186851 Youth media exposure and substance initiation and use

Wednesday, October 29, 2008: 1:42 PM

Leslie B. Snyder, PhD , Center for Health Communication & Marketing, University of Connecticut, Storrs, CT
P. Gayle Nadorff , Center for Health Communication and Marketing, University of Connecticut, Storrs, CT
The relationship between media messages about substances and substance use among children, teens, and young adults remains an on-going concern for researchers and policy-makers. Unfortunately, the literature is largely fragmented across substances and media channels. We therefore conducted a review of the empirical studies relating media exposure and youth alcohol, tobacco, prescription drug, over-the-counter drug, and illicit drug initiation and use. There is strong, consistent evidence that exposure to alcohol and tobacco media and marketing increases the likelihood that youth will initiate substance use. There is also some evidence linking media exposure on continued and escalating levels of substance use, although the evidence is not as strong as that for initiation. Furthermore, the evidence seems to suggest that visual entertainment formats like pro-drug messages in movies and promotional items are at least as strong as advertising in their ability to influence youth. The few studies that have investigated the effects of pro-substance messages on use by over-the-counter, prescription, and illicit drugs use find some effects. In light of recent concern about increases in youth abuse, studies are especially needed on the media's effect on youth abuse of prescription and over-the-counter drugs. Studies are also needed on entertainment and alternative media's role in promoting and preventing illicit drug use. By understanding the behavioral effects of pro and anti-substance messages across media channels the public health community will be better equipped to alter media policies, counter pro-substance messages, and develop more effective campaigns.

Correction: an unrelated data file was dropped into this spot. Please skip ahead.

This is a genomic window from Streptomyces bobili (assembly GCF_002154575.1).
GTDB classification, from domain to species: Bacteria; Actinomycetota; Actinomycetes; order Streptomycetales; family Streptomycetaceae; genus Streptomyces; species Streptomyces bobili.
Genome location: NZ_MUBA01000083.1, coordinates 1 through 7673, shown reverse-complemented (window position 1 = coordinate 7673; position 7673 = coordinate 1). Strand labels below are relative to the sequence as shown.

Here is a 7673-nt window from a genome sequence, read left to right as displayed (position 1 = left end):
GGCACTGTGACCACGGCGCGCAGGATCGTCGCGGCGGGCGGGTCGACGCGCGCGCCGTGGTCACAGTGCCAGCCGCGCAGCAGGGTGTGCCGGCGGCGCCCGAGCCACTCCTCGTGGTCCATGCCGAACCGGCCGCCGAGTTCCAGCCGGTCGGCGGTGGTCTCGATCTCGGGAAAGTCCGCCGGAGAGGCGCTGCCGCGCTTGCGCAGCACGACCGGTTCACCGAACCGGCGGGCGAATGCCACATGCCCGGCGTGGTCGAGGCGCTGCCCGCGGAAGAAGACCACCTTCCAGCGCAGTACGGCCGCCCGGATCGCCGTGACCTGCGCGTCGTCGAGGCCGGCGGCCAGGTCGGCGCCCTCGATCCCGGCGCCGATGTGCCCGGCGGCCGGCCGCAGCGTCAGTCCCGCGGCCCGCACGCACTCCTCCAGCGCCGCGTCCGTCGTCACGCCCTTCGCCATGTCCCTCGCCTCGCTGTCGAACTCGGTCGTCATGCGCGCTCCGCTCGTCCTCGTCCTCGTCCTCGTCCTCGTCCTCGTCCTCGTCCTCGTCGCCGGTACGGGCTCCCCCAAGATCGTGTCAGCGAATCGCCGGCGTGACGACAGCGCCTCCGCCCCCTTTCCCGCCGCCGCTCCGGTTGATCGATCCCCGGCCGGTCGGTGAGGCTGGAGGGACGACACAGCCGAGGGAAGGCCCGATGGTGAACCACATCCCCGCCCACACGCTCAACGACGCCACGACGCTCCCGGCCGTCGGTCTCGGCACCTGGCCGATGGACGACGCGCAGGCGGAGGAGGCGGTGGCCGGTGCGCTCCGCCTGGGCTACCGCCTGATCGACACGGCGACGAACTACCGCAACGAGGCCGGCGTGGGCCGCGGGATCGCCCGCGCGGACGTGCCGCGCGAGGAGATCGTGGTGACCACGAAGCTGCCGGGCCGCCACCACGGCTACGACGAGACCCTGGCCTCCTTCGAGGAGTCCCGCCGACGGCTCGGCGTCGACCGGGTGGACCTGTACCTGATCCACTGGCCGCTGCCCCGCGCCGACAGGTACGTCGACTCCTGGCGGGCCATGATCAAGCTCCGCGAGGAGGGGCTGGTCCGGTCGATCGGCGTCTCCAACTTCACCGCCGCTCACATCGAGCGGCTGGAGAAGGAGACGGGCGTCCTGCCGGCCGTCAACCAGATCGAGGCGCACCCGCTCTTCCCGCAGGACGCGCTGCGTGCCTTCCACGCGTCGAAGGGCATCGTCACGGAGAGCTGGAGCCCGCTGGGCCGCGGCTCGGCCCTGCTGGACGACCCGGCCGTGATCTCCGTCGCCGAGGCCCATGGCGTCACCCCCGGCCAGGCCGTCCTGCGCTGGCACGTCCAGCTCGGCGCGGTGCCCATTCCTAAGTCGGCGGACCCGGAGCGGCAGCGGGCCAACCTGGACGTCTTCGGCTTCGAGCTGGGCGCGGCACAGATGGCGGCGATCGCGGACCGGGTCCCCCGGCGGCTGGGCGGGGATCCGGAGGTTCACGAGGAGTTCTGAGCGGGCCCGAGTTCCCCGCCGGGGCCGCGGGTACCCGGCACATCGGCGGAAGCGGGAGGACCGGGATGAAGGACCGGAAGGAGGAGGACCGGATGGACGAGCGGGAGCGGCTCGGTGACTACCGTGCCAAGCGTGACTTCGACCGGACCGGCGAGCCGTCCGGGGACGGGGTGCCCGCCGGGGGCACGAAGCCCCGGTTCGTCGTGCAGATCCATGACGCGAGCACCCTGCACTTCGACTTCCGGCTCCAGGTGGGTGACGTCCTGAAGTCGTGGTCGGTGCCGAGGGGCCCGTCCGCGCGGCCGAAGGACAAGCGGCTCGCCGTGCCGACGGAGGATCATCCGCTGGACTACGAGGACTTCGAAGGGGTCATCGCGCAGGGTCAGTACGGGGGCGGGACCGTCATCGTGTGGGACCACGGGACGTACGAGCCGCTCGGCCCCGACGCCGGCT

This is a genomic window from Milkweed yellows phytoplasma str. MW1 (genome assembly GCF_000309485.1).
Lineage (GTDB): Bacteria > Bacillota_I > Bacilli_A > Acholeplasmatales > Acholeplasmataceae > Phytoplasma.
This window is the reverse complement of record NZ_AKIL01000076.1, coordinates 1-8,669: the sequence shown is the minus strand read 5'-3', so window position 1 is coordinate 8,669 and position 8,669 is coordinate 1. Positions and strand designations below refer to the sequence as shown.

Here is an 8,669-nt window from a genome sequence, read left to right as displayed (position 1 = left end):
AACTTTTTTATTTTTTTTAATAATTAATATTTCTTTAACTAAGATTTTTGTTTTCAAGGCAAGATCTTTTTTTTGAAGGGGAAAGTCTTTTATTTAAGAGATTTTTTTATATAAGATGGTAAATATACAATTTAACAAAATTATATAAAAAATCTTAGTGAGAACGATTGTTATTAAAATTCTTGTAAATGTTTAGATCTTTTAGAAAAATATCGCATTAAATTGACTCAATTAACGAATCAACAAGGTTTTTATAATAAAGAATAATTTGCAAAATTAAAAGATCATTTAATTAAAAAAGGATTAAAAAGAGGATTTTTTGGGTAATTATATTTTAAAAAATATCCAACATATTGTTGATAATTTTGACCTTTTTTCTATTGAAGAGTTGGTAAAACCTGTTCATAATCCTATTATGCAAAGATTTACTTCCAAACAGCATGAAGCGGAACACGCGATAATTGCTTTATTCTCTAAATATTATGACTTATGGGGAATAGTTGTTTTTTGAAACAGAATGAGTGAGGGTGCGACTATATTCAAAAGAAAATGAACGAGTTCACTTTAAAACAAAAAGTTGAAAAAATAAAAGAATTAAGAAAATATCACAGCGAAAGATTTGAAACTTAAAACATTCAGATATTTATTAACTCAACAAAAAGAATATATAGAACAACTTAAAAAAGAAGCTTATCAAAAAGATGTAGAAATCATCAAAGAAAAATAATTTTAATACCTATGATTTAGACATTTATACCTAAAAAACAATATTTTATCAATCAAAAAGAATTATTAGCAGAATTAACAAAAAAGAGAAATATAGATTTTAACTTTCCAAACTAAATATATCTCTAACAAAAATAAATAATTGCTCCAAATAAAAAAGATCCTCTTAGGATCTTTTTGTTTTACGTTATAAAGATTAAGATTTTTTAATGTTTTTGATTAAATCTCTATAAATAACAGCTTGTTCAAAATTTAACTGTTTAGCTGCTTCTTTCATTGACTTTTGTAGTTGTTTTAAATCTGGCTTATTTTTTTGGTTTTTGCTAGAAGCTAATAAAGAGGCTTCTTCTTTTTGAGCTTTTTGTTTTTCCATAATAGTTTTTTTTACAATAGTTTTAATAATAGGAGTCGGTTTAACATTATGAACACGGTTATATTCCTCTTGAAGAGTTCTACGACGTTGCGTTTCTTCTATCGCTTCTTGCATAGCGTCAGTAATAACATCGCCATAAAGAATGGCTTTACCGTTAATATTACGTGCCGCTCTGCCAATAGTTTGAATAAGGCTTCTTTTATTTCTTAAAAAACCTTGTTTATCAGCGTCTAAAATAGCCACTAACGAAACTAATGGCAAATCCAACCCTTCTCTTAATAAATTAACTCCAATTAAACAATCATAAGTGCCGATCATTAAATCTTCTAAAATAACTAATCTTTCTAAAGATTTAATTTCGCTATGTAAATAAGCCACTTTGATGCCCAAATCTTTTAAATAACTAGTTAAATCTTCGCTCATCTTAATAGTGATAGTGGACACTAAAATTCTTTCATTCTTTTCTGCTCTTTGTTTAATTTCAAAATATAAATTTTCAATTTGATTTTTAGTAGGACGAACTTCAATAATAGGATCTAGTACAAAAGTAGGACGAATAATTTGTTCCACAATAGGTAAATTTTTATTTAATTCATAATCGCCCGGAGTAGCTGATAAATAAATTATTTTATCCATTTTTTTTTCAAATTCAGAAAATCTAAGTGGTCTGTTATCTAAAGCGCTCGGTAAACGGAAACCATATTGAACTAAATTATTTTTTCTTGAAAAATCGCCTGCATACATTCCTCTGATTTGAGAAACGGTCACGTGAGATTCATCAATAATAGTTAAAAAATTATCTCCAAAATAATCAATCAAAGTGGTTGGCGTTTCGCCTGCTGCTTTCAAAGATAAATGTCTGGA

Learning Objectives:
1. Participants will understand the evidence base linking youth media exposure to use of different types of substances. 2. Participants will appreciate the areas in which more research is needed. 3. Participants will gain a sense of the types of strategies that could be taken to counter pro-substance media messages more effectively.

Keywords: Media Message, Substance Abuse

Presenting author's disclosure statement:

Not Answered